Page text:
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JNV suggested answers to SOCPA consultation

Milan Rai | 14.01.2008 01:25 | Repression | South Coast

Some sample answers drawn up by anti-war group Justice Not Vengeance to send in for the consultation on the Serious Organised Crime and Police Act (2005) - deadline 17 Jan.

Possible answers from anti-war group Justice Not Vengeance.

The government is consulting the public on the Serious Organised Crime and Police Act (SOCPA).

Anti-war group Justice Not Vengeance urges everyone opposed to the restrictions on protest to take part in the SOCPA consultation - at least so that the Government cannot claim the public is unconcerned about the matter.

We give some possible sample responses below.

The deadline for responding is 17 January 2008.

Please send in your response to the consultation as soon as possible to:

The entire consultation document can be found at:


The consultation document poses eight questions to be consulted on:

Public Protest – the Legislation Framework
Q1: The Government believes peaceful protest is a vital part of a democratic society, and that the police should have powers to manage public assemblies and processions to respond to the potential for disorder. Should the powers generally in relation to marches and assemblies be the same?

ANSWER1: Marches and assemblies are indeed vital parts of a democratic society, and there should be a positive right to protest. Three existing police powers should certainly be removed: the power to ban marches, the power to censor placards and banners, and the ban (around Parliament) on protests which have not received prior police authorisation - a ban which contravenes the right to freedom of assembly under the European Convention on Human Rights. The removal of unnecessary and oppressive police powers may indeed lead to police powers becoming more similar in relation to marches and assemblies, but the focus should be on enhancing freedom and respecting rights, rather than tidying up legislation.

Q2. Do you agree that the conditions that can be imposed on assemblies and marches should be harmonised?

ANSWER2: See above.

Protest in the vicinity of Parliament
Q3. Is special provision needed for static demonstrations and marches around Parliament and if so what?

ANSWER3: As noted above, the ban on protest without police authorisation (infringing the right to assembly under the European Convention on Human Rights) is unacceptable in a democracy. No special policing provisions are required for protests around Parliament.

Q4. Are there any other considerations the Government should take into account?

ANSWER4: Parliament is rightly the focus for national political protests, and policing of protests around Parliament should demonstrate the high value this society places on the rights to freedom of expression, freedom of speech, and freedom of assembly.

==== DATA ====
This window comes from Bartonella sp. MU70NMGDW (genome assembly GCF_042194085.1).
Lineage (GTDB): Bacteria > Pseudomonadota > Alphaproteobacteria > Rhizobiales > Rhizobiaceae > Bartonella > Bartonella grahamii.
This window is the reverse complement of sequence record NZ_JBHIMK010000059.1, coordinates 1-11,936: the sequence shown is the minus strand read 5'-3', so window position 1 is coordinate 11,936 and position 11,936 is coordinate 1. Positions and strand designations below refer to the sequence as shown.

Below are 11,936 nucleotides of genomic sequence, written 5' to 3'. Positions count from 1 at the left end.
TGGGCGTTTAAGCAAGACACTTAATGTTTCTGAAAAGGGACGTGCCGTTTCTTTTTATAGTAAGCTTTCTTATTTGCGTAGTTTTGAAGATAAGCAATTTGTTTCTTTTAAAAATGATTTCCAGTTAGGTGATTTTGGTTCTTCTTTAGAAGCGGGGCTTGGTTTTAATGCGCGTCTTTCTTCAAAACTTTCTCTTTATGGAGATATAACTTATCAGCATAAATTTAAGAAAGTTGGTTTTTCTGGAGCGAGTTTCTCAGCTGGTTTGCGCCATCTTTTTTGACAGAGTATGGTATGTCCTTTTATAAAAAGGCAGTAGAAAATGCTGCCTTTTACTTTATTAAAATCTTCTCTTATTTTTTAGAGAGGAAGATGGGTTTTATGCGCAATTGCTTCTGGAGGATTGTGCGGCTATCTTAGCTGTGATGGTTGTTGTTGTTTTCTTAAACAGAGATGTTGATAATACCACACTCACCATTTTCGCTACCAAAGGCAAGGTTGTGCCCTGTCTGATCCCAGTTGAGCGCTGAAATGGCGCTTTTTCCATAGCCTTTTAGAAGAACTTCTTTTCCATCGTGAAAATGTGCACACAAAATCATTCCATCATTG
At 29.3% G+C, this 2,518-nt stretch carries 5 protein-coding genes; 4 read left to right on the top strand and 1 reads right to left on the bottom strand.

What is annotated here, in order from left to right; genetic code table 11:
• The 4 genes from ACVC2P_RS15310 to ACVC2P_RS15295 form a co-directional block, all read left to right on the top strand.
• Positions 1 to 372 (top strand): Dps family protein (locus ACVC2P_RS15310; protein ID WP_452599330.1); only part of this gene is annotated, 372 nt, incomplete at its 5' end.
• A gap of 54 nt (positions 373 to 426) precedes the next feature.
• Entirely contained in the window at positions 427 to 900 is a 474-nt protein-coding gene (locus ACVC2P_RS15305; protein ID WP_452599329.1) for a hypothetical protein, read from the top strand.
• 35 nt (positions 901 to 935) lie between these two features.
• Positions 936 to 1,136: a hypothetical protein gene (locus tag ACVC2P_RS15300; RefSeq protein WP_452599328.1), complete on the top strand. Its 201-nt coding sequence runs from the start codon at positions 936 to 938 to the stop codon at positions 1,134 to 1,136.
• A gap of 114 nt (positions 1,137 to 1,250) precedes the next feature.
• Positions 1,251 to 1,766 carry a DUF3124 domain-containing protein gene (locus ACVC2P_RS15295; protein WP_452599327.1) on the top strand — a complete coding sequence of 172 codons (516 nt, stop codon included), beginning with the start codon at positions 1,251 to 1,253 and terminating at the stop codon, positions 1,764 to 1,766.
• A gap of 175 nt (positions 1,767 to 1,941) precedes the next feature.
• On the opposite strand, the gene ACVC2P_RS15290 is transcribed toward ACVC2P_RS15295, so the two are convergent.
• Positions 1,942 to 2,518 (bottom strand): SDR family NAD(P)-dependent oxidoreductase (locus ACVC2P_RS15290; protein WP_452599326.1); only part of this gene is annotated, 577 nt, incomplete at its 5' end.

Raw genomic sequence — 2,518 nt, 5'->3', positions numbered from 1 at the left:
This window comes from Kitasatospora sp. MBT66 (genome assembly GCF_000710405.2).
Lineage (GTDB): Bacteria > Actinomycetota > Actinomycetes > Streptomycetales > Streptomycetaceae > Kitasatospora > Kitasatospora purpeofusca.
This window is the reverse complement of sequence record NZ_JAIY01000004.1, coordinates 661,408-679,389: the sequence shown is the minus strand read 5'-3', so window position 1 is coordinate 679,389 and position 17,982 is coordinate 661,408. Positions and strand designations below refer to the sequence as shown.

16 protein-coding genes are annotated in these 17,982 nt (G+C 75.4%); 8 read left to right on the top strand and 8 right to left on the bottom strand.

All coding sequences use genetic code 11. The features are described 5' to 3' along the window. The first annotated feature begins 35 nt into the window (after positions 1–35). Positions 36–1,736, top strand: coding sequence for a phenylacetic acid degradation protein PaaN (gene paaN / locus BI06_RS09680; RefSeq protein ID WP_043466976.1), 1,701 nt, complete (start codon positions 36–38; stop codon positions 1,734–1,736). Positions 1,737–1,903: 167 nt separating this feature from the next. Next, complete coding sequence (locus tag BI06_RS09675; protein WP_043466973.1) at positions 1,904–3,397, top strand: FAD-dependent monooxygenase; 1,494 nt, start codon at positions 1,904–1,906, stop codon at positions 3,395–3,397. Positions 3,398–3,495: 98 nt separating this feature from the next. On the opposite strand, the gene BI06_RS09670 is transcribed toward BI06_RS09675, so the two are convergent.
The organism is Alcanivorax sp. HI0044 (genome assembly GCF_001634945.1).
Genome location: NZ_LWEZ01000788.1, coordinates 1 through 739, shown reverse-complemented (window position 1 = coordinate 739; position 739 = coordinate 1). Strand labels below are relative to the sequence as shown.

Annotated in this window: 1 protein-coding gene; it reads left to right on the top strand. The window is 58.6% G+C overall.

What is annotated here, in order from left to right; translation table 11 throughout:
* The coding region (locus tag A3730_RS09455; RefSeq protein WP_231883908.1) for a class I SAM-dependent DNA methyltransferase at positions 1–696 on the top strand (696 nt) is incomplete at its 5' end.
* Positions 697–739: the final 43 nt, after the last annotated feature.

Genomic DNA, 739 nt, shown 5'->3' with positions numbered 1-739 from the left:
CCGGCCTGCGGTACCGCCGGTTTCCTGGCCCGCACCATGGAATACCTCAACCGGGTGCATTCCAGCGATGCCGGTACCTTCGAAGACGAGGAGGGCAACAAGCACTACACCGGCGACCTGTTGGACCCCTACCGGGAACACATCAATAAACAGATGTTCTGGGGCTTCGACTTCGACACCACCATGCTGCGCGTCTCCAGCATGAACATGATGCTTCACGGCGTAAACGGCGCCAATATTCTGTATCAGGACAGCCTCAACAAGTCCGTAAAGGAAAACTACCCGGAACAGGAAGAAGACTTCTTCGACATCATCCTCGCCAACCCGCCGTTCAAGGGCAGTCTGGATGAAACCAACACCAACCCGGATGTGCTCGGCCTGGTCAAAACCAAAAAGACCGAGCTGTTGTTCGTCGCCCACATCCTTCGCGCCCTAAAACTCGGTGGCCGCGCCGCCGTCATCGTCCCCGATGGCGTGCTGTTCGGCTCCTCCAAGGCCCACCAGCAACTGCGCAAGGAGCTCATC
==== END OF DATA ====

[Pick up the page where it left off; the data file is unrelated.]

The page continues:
Encouraging and managing the Right to Protest
Q5: Do you have views on the model that should apply for managing demonstrations around Parliament?

ANSWER5:The policing model embodied in sections 132-138 of the Serious Organised Crime and Police Act has proved itself to be irrational, indiscriminate, inconsistent, irrelevant to the needs of security, and, in short, a threat to freedom. It must be repealed. We need a policing model based on fundamental human rights.

Q6: Do you consider that a prior notification scheme should apply to static demonstrations in the vicinity of Parliament? Should any scheme only apply to static demonstrations over a certain size? And if so, what size of demonstration?

ANSWER6:Whether or not there is a prior notification scheme, there should be no system requiring prior authorisation from the police, as under sections 132-138 of SOCPA. The government has consistently confused the issue of notification with the issue of prior authorisation. The former is merely a matter of informing the police
of one's plans; the latter requires the permission of the police before one can make firm plans. The latter is completely unacceptable in a democratic society.

Q7: Do you agree that conditions in order to prevent a security risk or hindrance to the operation of Parliament should remain in relation to demonstrations in the vicinity of Parliament?

ANSWER7: None of the conditions imposed under section 132-138 of SOCPA are capable of preventing terrorist attacks in the vicinity of Parliament, or of deterring hindrances to the operation of Parliament. They are little more than tools for intimidating and controlling the organisers of political protests around Parliament.

Q8: Do you have a view on the area around Parliament that any distinct provisions on the right to protest should apply to?

ANSWER8: There is no particular area around Parliament requiring special police powers, special restrictions on the right to protest or special requirements for prior authorisation of demonstrations.


There are more detailed comments on the consultation document on This website has details about the SOCPA
legislation and how it passed onto the statute books with links to all
relevant documents and debates. It also has a list of further links
for information on what has happened since SOCPA came into force and
on campaigning against SOCPA.

Milan Rai
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